This was os­ten­si­bly be­cause they could not guar­an­tee the se­cu­rity of the memo­ri­als, Ed­wards writes, but also be­cause the “pro­lif­er­a­tion of sites of mourn­ing did not serve the state’s pen­chant for the ‘chan­nelling of re­mem­brance’” and the dy­nam­ics of state-led com­mem­o­ra­tion which sees army deaths com­mem­o­rated on col­lec­tive mon­u­ments re­gard­less of time or place.

An in­ter­est­ing par­al­lel is drawn by McBride, who charts the “po­lit­i­cal and de­mo­graphic re­treat of union­ism” west of the Bann through its lack of own­er­ship of pub­lic spa­ces, and gives the ex­am­ple of Derry’s Guild­hall Square, “once the pre­serve of the city’s union­ist es­tab­lish­ment, [which] pro­vided the stage for the dra­matic broad­cast of David Cameron’s apol­ogy to the Bloody Sun­day fam­i­lies”.

As a jour­nal­ist who was present on that day, I would add that many of the thou­sands watch­ing were fully aware of that sig­nif­i­cance and of the in­her­ent sym­bol­ism of the fam­ily mem­bers emerg­ing from the Guild­hall it­self – the former seat of the union­ist-dom­i­nated Lon­don­derry Cor­po­ra­tion – to pro­claim their loved ones’ in­no­cence.

In­deed, it is the fluid nature of mem­ory – coloured by per­sonal ex­pe­ri­ences and in­ter­pre­ta­tions, and re­in­forced or un­der­mined by the con­text of con­tem­po­rary pol­i­tics and by the rit­u­als of com­mem­o­ra­tion that mark North­ern Ire­land’s cal­en­dar – which poses the great­est challenge to the his­to­rian.

McBride’s as­sess­ment of the Bloody Sun­day Jus­tice Cam­paign – that it demon­strates “the re­mark­able ca­pac­ity of re­pub­li­can­ism to rein­vent it­self, suc­cess­fully in­ter­na­tion­al­is­ing the elab­o­rate rit­u­als that grew up around the an­nual com­mem­o­ra­tion of the 14 un­armed pro­test­ers killed by sol­diers of the Parachute Reg­i­ment on 30 Jan­uary 1972” – would be strongly re­futed by the cam­paign, which con­sciously avoided af­fil­i­a­tion with any po­lit­i­cal group­ing and once suc­cess­fully sued a news­pa­per which claimed oth­er­wise.

If any­thing, this il­lus­trates the dif­fi­cul­ties in­her­ent in any study of mem­ory – that, as Smyth puts it, “what some peo­ple be­lieved, or be­lieve, to be the case, no mat­ter how in- ac­cu­rate they were or may be, are ‘facts’ in their own right, and facts which call for anal­y­sis”.

James W McAuley, in his ar­ti­cle on loy­al­ism, quotes Homi Bhabha that re­mem­ber­ing of­ten in­volves “a putting to­gether of the dis­mem­bered past to make sense of the trauma of the present”.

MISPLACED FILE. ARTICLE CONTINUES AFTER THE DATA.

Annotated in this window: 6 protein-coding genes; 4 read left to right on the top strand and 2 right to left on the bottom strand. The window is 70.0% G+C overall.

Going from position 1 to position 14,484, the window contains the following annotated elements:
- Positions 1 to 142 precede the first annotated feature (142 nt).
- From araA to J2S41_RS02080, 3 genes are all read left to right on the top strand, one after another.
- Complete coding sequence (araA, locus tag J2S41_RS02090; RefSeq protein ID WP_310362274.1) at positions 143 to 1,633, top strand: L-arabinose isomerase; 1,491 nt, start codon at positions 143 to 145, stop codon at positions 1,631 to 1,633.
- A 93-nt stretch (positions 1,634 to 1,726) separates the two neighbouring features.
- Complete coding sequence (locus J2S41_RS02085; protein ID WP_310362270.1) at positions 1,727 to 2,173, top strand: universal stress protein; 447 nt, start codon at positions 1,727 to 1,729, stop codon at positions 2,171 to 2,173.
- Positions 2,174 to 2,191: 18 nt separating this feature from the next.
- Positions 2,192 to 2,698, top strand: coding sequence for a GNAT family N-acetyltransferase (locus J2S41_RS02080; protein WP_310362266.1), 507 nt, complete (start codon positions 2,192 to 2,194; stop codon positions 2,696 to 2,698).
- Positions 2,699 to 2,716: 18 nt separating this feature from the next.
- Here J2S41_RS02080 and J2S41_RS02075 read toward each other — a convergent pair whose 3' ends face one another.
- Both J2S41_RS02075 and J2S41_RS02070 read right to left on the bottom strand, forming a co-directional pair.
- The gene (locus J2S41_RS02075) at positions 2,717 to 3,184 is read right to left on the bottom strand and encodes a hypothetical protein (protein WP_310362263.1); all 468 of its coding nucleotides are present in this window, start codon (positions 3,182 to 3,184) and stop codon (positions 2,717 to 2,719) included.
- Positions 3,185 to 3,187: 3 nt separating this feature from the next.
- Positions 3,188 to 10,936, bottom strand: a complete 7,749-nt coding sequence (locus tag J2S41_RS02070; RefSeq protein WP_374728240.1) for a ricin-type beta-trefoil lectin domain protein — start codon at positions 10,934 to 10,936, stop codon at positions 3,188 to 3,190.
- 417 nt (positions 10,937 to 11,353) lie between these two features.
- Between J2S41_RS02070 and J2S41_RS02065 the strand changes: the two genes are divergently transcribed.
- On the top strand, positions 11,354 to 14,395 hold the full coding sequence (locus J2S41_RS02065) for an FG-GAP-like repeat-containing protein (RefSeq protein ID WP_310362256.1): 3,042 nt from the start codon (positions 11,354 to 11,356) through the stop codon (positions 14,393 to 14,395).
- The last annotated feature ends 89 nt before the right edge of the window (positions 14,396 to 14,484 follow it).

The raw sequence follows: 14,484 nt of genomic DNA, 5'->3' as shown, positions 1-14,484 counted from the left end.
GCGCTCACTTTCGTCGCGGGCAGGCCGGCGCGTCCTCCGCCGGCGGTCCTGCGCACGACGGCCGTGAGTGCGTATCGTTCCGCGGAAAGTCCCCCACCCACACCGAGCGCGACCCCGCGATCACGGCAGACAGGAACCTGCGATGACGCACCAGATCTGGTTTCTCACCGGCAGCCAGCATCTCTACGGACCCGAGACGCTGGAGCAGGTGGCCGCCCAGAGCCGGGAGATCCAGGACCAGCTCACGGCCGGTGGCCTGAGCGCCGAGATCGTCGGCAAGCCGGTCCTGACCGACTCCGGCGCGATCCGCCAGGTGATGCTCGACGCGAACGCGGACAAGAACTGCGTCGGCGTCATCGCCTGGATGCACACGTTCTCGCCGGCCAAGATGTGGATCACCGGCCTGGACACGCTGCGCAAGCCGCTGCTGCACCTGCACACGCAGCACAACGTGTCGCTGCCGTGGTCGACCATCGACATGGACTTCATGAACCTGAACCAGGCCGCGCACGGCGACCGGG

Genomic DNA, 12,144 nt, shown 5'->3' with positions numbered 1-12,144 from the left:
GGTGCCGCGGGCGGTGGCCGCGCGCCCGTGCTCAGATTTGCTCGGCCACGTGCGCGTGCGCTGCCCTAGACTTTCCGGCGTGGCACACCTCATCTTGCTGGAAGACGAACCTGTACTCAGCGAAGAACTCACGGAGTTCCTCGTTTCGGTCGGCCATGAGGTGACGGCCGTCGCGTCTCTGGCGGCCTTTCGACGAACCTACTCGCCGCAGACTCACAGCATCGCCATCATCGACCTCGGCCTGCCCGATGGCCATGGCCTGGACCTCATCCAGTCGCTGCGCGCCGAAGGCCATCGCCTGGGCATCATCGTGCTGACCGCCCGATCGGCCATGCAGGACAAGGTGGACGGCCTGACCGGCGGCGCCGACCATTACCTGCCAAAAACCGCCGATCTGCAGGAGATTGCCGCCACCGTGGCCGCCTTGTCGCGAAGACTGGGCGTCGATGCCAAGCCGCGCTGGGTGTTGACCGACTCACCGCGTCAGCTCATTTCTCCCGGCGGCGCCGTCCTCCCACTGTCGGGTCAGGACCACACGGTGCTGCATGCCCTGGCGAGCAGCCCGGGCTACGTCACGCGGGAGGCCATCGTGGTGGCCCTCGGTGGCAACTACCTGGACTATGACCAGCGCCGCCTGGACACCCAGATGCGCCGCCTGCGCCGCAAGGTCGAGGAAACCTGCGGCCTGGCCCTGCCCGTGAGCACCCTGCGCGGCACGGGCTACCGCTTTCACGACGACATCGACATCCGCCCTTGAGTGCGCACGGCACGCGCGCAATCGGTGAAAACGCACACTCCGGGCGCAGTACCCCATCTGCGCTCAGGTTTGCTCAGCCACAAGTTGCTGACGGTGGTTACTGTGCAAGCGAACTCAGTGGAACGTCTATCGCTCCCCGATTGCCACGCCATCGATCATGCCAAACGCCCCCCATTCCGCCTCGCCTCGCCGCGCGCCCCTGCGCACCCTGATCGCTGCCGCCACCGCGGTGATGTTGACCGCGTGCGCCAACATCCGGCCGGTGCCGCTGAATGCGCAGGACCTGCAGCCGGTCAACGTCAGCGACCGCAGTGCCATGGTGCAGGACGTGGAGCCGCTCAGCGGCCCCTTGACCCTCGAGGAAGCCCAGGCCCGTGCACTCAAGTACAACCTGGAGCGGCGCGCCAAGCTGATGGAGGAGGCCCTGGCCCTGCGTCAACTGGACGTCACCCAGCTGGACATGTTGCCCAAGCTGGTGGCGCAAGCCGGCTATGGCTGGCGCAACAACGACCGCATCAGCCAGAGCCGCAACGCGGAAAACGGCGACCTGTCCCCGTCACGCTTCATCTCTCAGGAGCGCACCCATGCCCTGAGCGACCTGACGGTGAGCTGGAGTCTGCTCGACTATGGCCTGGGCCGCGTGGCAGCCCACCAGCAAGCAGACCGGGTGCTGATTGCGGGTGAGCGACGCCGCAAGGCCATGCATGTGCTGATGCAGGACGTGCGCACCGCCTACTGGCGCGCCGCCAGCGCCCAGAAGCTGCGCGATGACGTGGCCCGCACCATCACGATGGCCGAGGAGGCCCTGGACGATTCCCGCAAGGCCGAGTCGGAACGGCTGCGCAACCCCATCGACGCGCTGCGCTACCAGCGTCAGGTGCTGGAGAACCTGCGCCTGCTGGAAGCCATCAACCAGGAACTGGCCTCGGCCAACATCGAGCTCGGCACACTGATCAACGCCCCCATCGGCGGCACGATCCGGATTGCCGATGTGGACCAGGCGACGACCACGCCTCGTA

‘Venge­ful time’

The fi­nal es­say in this col­lec­tion is a per­sonal one, an ac­count by Belfast-born Cathal Goan of his fa­ther’s ex­pe­ri­ence of be­ing forced to drive a bomb into the city cen­tre in his bread van. It’s based on a state­ment writ­ten by his fa­ther which had lain, for­got­ten, in a bank vault in Co Done­gal un­til af­ter his death in 2001.

The re­flec­tion it pro­voked in Goan – that Taken from Ris­ing Late by Derek Ma­hon (Gallery Press, 2017) it was “such a vi­cious and venge­ful time” – is surely a use­ful an­ti­dote to the sani­ti­sa­tion of the past that is con­tin­u­ally be­ing wrought by both “of­fi­cial” acts of com­mem­o­ra­tion, and by time it­self.

In that con­text, Re­mem­ber­ing the Trou­bles serves as a valu­able con­tri­bu­tion to the act of “re­mem­ber­ing the Trou­bles openly”.

Freya McCle­ments is a writer and jour­nal­ist based in Derry Arc lamps so bright tonight the thrushes sing as though at day­break or the start of spring think­ing it’s sun­rise, and in fun or fright pur­sue their thing at dead of night in light of or in spite of it –

a pop group pip­ing in the branches, one clear black­bird no­tice­able above the din, not like McCart­ney’s learn­ing how to fly with bro­ken wing and sunken eye, but loud in its anx­i­ety.

He’d rather be pre­sag­ing lousy weather - a down­pour or a storm, one or the other; but the blaze gets him go­ing, the gold beak wide open with a fright­ened shriek in a far cor­ner of the park.

Not for the ly­ing light and not for us he sings, dis­tinc­tive in the mid­night cho­rus, but for the liv­ing shad­ows whited out, his fierce song an in­dig­nant shout in the bright pierc­ing dead of light.

Fitzwilliam Square Fam­ily

Maria Lynskey, who’s un­cle Joe Lynskey dis­ap­peared in 1972, at one of the ar­eas where he could have been buried, in Oris­town, Co Meath. PHO­TOG­RA­PHER: DARA Mac DÓNAILL